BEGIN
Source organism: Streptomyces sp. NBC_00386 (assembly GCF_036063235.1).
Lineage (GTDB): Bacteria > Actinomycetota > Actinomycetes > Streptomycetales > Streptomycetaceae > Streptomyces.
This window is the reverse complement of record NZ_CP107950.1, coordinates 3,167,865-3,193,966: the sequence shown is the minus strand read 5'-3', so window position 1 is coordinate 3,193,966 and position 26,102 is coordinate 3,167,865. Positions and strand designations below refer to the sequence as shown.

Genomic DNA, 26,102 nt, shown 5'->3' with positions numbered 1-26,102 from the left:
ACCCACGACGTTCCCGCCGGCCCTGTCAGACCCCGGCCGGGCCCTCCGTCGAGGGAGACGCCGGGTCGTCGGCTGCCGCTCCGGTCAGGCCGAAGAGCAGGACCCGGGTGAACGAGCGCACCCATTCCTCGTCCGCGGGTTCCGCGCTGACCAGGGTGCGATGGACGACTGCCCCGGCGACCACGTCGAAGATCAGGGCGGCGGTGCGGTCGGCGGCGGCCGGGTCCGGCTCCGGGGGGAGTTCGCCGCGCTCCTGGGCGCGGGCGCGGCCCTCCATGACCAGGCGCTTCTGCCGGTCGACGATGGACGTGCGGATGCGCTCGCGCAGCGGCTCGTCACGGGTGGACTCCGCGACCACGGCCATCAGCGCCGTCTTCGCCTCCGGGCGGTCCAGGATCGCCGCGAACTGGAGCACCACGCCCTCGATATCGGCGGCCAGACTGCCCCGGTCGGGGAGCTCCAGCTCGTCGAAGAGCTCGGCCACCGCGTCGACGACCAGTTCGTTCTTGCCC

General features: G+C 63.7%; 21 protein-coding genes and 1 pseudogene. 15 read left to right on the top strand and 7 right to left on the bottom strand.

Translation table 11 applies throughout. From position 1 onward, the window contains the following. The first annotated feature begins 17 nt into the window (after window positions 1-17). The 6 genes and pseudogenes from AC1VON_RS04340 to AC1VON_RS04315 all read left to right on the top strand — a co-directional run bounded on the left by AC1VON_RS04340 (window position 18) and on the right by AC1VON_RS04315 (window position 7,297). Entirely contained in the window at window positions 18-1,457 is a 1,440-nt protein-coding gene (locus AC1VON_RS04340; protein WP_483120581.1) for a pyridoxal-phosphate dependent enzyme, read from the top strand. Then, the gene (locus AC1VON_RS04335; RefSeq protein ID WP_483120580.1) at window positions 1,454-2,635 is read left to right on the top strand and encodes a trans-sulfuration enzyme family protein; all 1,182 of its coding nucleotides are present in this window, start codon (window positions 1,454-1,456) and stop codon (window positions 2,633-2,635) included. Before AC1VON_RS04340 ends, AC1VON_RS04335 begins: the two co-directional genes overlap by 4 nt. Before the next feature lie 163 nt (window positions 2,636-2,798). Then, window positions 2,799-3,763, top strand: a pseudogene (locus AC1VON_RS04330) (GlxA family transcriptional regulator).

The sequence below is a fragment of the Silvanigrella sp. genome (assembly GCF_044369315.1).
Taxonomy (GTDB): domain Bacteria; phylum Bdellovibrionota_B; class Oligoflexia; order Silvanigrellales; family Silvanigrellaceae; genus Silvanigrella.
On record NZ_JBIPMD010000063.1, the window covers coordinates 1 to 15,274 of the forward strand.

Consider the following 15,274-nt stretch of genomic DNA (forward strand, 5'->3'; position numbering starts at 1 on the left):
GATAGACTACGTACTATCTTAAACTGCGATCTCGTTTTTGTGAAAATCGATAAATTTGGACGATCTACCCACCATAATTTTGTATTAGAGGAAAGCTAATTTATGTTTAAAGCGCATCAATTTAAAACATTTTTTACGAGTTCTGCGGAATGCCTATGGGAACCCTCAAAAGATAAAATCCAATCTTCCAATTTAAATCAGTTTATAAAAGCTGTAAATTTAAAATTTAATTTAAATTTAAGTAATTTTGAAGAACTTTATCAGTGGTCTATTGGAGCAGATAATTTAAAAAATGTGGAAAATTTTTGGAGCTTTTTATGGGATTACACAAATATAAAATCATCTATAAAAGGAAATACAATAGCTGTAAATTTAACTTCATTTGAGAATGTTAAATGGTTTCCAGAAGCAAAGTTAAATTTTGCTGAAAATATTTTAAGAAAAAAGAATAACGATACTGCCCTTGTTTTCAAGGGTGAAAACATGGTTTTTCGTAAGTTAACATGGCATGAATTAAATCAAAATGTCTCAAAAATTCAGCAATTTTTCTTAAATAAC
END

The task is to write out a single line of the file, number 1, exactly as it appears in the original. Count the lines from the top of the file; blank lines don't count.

Source organism: Streptomyces sp. NBC_00386 (assembly GCF_036063235.1).